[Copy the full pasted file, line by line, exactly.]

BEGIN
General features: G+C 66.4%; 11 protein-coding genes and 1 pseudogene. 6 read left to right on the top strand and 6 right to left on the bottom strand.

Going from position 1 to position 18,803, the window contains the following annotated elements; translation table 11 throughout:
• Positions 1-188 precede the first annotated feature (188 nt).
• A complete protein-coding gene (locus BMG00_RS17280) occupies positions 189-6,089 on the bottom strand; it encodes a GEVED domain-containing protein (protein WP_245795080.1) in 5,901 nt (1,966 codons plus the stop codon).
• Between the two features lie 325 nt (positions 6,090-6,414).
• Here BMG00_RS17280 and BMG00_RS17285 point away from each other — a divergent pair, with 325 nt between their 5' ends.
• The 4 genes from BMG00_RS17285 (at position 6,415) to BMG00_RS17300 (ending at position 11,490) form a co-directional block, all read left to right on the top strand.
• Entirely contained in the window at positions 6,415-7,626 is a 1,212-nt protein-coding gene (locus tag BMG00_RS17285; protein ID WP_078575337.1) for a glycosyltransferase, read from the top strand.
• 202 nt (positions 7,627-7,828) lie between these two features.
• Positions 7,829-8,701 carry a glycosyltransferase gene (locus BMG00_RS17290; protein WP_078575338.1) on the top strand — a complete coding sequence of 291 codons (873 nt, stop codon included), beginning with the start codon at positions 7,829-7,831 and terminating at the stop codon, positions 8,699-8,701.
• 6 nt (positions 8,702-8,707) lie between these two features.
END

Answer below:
General features: G+C 66.4%; 11 protein-coding genes and 1 pseudogene. 6 read left to right on the top strand and 6 right to left on the bottom strand.

Going from position 1 to position 18,803, the window contains the following annotated elements; translation table 11 throughout:
• Positions 1-188 precede the first annotated feature (188 nt).
• A complete protein-coding gene (locus BMG00_RS17280) occupies positions 189-6,089 on the bottom strand; it encodes a GEVED domain-containing protein (protein WP_245795080.1) in 5,901 nt (1,966 codons plus the stop codon).
• Between the two features lie 325 nt (positions 6,090-6,414).
• Here BMG00_RS17280 and BMG00_RS17285 point away from each other — a divergent pair, with 325 nt between their 5' ends.
• The 4 genes from BMG00_RS17285 (at position 6,415) to BMG00_RS17300 (ending at position 11,490) form a co-directional block, all read left to right on the top strand.
• Entirely contained in the window at positions 6,415-7,626 is a 1,212-nt protein-coding gene (locus tag BMG00_RS17285; protein ID WP_078575337.1) for a glycosyltransferase, read from the top strand.
• 202 nt (positions 7,627-7,828) lie between these two features.
• Positions 7,829-8,701 carry a glycosyltransferase gene (locus BMG00_RS17290; protein WP_078575338.1) on the top strand — a complete coding sequence of 291 codons (873 nt, stop codon included), beginning with the start codon at positions 7,829-7,831 and terminating at the stop codon, positions 8,699-8,701.
• 6 nt (positions 8,702-8,707) lie between these two features.